Scientific article
Open access

Barriers to cervical cancer prevention in rural Cameroon: a qualitative study on healthcare providers' perspective

Published inBMJ open, vol. 11, no. 6, e043637
Publication date2021-06-17
First online date2021-06-17

Objective: Cervical cancer in Cameroon ranks as the second most frequent cancer among women and the leading cause of cancer-related deaths, mainly due to the lack of prevention. Our principal objective was to explore potential barriers to an human papillomavirus (HPV)-based cervical cancer screening from a healthcare provider (HCP) perspective in a low-income context. Second, we aimed to explore the acceptability of a single-visit approach using HPV self-sampling.

Settings: The study took place in the District hospital of Dschang, Cameroon.

Participants: Focus groups (FGs) involved HCPs working in the area of Dschang and Mbouda.

Primary and secondary outcome measures: All FGs were audiorecorded, transcribed and coded independently by two researchers using the ATLAS.ti software. A qualitative methodology was used to capture insights related to the way people perceive their surroundings. Discussion topics focused on perceived barriers, suggestions to improve cervical cancer screening uptake, and acceptability.

Results: A total of 16 HCPs were interviewed between July and August 2019. The identified barriers were (1) lack of basic knowledge on cervical cancer among most women and men and (2) lack of awareness of the role and existence of a screening programme to prevent it. Screening for cervical cancer prevention using HPV self-sampling was considered as an acceptable approach for patients according to HCPs. Traditional chiefs were identified as key entry points to raise awareness because they were perceived as essential to reach not only women, but also their male partners.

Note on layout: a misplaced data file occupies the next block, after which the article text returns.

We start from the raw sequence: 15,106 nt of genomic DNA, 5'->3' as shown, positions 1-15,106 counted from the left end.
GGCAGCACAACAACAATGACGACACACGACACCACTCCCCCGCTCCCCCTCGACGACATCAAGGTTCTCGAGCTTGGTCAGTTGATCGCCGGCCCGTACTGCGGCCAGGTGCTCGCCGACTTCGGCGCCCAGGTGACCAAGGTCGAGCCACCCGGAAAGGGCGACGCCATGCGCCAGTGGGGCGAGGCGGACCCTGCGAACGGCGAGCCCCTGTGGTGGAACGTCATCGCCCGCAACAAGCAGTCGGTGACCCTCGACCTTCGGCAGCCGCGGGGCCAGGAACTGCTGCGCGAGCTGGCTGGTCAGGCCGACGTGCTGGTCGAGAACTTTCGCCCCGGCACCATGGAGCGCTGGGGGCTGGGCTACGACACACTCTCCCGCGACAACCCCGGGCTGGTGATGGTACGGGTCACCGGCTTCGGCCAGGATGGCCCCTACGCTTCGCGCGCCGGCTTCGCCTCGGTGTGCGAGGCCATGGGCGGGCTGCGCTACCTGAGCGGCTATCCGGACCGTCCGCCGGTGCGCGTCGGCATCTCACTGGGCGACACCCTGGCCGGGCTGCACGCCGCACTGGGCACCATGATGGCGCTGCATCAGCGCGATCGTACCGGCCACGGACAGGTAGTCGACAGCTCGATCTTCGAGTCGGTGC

Conclusions: Awareness campaigns about cervical cancer, its prevention and the availability of the screening programmes are crucial. Furthermore, involving male partners, as well as key community leaders or institutions was identified as a key strategy to encourage participation in the cervical cancer screening programme.

Trial registration: Ethical Cantonal Board of Geneva, Switzerland (CCER, N°2017-0110 and CER-amendment n°2) and Cameroonian National Ethics Committee for Human Health Research (N°2018/07/1083/CE/CNERSH/SP).

  • Community gynaecology
  • Gynaecological oncology
  • Preventive medicine
  • Primary care
  • Public health
  • Cameroon
  • Early Detection of Cancer
  • Female
  • Health Knowledge, Attitudes, Practice
  • Health Personnel
  • Humans
  • Male
  • Mass Screening
  • Papillomavirus Infections / diagnosis
  • Papillomavirus Infections / prevention & control
  • Patient Acceptance of Health Care
  • Qualitative Research
  • Switzerland
  • Uterine Cervical Neoplasms / diagnosis
  • Uterine Cervical Neoplasms / prevention & control
  • Groupement Romand de la Société Suisse de Gynécologie - [GRSSGO-PJH-2020-1]
Citation (ISO format)
ROUX, Amandine Noémie et al. Barriers to cervical cancer prevention in rural Cameroon: a qualitative study on healthcare providers” perspective. In: BMJ open, 2021, vol. 11, n° 6, p. e043637. doi: 10.1136/bmjopen-2020-043637
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Article (Published version)
ISSN of the journal2044-6055

Technical informations

Creation10/06/2022 8:48:45 AM
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